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Baby died when he slipped down bed and was covered with duvet, inquest hears 

Baby aged 13 months died when he slipped down bed and was covered with duvet while sleeping between his two parents, inquest hears 

  • Ifan George Torlop was 13 months old when he died in his parents’ double bed
  • Parents Alana Bailey and Samuel Torlop were woken by their six-year-old
  • Miss Bailey started screaming ‘help me’ at their home in Heol Maes y Cerrig
  • Ifan was pronounced dead at the scene after slipping beneath the duvet 

A 13-month-old baby died after slipping down the bed and becoming covered by the duvet while sleeping between his parents, an inquest has heard.

Ifan George Torlop was ‘blue in colour’ when his parents Alana Bailey and Samuel Torlop were woken up by their six-year-old son at their home in Heol Maes y Cerrig, Loughor, on August 2. 

Ifan had been sleeping between them in the double bed, an inquest at Swansea Guildhall was told on Wednesday.

Mr Torlop was woken by Miss Bailey ‘screaming help me, help me’ after she noticed their son had ‘slipped down the bed, ‘was covered by the duvet’ and ‘didn’t seem right’, a coroner heard.

An ambulance was called and Mr Torlop had already begun CPR when neighbours, one of whom was a nurse, headed inside to try and help the infant. 

One neighbour described seeing ‘a little boy motionless in the bed’ and when paramedics arrived they were unable to resuscitate him.

Ifan George Torlop (pictured) was ‘blue in colour’ when his parents Alana Bailey and Samuel Torlop were woken up by their six-year-old son at their home in Heol Maes y Cerrig, Loughor, on August 2

The inquest heard Ifan regularly slept in the double bed with his parents because he would not settle in his crib since suffering bronchiolitis in November 2019.

He spent two days at Morriston Hospital with the lower respiratory tract infection.  

The evening before he died, his parents visited Mr Torlop’s father’s home and returned to Miss Bailey’s mother’s house, where she also lived and where the couple spent most of their time. 

They had dinner and watched TV as Miss Bailey had ‘two small glasses of wine’ and Mr Torlop had ‘two bottles of beer’. 

At around 10pm they heard Ifan stir on the baby monitor and Mr Torlop went upstairs to feed him and returned to watch TV before the couple went to bed at around 11.15pm.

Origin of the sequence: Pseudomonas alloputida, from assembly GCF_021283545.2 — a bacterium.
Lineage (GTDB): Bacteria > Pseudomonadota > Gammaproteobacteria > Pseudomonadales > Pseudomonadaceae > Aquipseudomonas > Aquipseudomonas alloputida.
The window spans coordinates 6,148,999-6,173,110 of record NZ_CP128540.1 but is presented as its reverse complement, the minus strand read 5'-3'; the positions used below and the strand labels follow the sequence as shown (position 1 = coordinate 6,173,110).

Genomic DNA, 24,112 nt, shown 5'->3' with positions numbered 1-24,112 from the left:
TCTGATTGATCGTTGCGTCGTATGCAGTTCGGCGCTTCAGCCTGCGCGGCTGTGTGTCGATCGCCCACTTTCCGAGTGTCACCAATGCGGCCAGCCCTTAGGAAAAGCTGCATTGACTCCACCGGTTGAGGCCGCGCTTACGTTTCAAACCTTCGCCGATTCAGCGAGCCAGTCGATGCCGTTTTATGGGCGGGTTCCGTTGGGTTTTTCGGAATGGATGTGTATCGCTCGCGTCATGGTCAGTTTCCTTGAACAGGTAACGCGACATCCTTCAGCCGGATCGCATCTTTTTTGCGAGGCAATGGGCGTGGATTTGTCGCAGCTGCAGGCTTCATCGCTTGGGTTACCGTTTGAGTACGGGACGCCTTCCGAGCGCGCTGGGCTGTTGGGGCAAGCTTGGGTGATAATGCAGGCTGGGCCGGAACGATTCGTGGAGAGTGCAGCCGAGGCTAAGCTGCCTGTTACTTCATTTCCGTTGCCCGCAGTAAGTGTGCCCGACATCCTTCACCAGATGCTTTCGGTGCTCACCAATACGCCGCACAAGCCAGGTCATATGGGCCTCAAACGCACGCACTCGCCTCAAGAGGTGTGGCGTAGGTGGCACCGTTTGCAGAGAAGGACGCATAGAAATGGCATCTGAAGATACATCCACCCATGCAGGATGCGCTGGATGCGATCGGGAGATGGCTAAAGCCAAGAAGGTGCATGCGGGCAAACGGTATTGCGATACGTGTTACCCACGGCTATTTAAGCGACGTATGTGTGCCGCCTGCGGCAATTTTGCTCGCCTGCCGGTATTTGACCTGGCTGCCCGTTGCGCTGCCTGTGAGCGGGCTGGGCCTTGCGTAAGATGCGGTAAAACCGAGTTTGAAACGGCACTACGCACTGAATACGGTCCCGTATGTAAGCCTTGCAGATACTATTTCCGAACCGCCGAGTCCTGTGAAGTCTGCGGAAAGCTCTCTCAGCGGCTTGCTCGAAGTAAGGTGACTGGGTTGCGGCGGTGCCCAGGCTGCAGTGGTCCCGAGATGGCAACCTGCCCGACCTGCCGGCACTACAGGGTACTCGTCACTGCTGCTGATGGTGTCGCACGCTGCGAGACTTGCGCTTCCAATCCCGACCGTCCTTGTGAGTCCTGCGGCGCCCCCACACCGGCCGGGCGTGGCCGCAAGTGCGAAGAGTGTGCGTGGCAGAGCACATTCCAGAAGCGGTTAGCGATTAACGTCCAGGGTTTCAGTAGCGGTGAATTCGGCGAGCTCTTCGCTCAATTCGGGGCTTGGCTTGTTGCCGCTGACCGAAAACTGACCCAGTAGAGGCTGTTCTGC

South Wales Police detective constable Ian Wozencroft told the inquest officers were told Ifan had died when they arrived at the house.

He said: ‘After a call from the ambulance service police officers were deployed to the scene where a crime scene was identified and assessed. 

‘They recovered a number of exhibits and officers activated their body-worn cameras. Voluntary urine samples were supplied and two baby bottles.’

A toxicology report found alcohol levels of 81mg per 100ml in Mr Torlop’s urine and 164mg per 100ml in Miss Bailey’s. The legal drink-drive limit currently stands at 107mg per 100ml.

Reading a statement on behalf of South Wales Police detective inspector Peter Collins, Mr Wozencroft added: ‘The child displayed no injuries that caused any concern.

‘Co-sleeping is known to be unsafe and we know health visitors had warned the parents about these dangers. There was no doubt that the child was cared for, clean, and brought up in a loving environment.’

Pathologist Dr Deryk James told the inquest there ‘are risks with bed sharing’ but there was ‘no evidence’ Ifan was laid on.

Mr Torlop was woken by Miss Bailey 'screaming help me, help me' after she noticed their son had 'slipped down the bed, 'was covered by the duvet' and 'didn't seem right', a coroner heard. Pictured, the street in Heol Maes y Cerrig where the family lived

Mr Torlop was woken by Miss Bailey ‘screaming help me, help me’ after she noticed their son had ‘slipped down the bed, ‘was covered by the duvet’ and ‘didn’t seem right’, a coroner heard. Pictured, the street in Heol Maes y Cerrig where the family lived

Dr James said: ‘He was found in the middle of the bed but under the duvet. We know sudden infant deaths are more likely to happen when a baby is too warm or in a position that’s not ideal. If you are intoxicated you are less aware of the baby’s position.’

Recording an open conclusion, assistant coroner for Swansea and Neath Port Talbot Aled Wyn Gruffydd said while there was no evidence overlaying or an increased body temperature contributed to Ifan’s death he ‘can’t exclude it or say that it happened’.

He said: ‘Ifan was a fit and well boy. He was well cared for, appropriately nourished, and clean. His cause of death was unascertained and there was no evidence of overlaying. The consumption of alcohol is a risk when co-sleeping as you are less aware of your baby sleeping.

‘This is a tragic case and the parents’ worst nightmare. My deepest condolences go to them.’ 

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